TN Bar Association Wants Changes in Conservatorship Law

NASHVILLE, Tenn. (AP) — The state lawyers group is recommending changes in state law governing conservatorships.
Courts can appoint conservators to handle affairs of people a judge deems incapable of making their own decisions. Under a conservatorship, a person’s right to make health care, financial and other personal decisions can be stripped away.
The Tennessean ( reported the Tennessee Bar Association met during the weekend and approved recommendations to the legislature. Among them is a provision for placing a person in a conservatorship on an emergency basis. The period of an emergency conservatorship would be no more than 60 days and a hearing would be held within five days.
The emergency plan is one of 16 recommendations approved by the bar.
The recommendations come after a series of hearings conducted by a panel of the bar association. At a Sept. 20 hearing in Nashville, several people testified all of their assets disappeared after conservatorships were established for them.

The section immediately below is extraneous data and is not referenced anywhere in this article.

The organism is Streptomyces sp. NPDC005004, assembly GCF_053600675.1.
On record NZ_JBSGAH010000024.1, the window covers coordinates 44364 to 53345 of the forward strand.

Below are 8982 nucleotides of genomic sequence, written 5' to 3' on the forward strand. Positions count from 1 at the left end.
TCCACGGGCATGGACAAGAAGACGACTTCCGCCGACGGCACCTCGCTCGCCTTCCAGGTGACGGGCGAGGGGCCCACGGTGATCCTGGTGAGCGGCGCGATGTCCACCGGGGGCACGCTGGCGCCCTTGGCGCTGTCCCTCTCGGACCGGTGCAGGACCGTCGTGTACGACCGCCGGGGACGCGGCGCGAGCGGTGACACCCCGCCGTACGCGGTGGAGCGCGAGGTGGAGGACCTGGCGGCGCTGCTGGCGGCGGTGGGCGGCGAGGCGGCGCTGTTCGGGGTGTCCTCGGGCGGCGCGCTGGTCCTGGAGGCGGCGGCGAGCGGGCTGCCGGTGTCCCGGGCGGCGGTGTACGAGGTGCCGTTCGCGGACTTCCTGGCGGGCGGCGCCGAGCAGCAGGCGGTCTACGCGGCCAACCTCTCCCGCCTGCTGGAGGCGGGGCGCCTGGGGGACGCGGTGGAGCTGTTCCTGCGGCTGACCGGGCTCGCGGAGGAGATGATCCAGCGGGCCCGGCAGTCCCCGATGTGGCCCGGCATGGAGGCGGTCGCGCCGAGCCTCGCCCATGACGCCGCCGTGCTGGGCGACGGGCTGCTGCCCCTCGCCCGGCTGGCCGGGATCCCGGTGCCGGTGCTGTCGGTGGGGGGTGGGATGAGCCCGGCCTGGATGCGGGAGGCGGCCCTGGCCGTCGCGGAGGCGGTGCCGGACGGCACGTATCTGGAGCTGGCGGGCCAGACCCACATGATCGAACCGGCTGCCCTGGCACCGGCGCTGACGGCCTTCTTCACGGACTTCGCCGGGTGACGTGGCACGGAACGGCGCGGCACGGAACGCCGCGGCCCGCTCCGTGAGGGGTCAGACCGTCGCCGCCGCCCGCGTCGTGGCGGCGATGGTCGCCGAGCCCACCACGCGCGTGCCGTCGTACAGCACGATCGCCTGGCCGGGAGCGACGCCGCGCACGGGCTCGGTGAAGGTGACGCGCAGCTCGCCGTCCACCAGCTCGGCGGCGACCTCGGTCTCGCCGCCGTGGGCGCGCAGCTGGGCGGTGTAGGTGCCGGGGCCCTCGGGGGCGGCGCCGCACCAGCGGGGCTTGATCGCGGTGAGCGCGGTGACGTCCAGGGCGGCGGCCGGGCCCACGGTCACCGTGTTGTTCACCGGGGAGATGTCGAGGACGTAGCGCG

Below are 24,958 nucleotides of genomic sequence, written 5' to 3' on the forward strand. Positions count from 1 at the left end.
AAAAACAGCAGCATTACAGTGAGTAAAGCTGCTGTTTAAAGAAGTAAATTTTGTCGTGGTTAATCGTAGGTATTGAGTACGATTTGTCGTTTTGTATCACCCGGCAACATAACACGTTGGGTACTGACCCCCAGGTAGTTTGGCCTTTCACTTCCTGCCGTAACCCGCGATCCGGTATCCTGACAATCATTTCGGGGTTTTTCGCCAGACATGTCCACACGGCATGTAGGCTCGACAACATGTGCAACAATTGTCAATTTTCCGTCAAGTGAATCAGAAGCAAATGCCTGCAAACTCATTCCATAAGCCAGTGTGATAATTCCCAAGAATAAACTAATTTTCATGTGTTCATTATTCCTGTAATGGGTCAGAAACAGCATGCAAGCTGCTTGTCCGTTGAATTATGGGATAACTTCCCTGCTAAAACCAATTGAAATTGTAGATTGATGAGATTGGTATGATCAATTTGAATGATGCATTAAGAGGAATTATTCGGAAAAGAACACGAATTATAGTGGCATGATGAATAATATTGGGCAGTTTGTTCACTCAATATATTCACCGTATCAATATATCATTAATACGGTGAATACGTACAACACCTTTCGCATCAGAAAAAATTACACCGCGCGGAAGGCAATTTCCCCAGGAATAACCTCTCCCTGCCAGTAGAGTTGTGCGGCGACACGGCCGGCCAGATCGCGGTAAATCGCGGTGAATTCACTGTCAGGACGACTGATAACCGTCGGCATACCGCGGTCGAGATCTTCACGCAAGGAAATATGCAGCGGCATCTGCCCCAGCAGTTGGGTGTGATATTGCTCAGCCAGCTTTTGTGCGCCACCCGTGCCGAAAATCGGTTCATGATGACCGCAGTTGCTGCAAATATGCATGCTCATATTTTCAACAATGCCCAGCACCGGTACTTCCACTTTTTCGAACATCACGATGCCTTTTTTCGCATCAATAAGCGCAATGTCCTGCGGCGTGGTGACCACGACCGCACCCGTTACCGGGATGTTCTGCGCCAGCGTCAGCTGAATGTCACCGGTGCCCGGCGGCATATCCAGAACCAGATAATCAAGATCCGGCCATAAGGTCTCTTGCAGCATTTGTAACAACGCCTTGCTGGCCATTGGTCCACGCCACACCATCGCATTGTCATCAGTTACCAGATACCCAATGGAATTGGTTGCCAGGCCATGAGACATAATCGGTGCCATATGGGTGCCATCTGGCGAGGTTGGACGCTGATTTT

The bar group decided to make recommendations after the Legislature considered a series of changes to the law last session. Lawmakers passed two changes. One requires that a proposed conservator reveal whether he or she was a criminal record. The other requires disclosure of any relationship with the person being conserved.
The bar panel concluded there needs to be more public education about the conservatorship process.
Jackson attorney Pam Wright said the proposed changed would bring Tennessee statute into closer conformity with a national model law and include protecting rights of those being conserved.
“The existing law does not have enough specificity,” Wright said.
Among recommended changes are making it easier for a person being placed in a conservatorship to appeal the process and get separate legal representation.
Nashville resident Jewell Tinnon lost her home, her car and all her belongings in a contested conservatorship case.
She said she had not heard about the proposed changes, but had only one question about them.
“If they change it (the law), when will I get my stuff back?” she asked.
Tinnon lives in public housing not far from the house that was auctioned off to pay bills.

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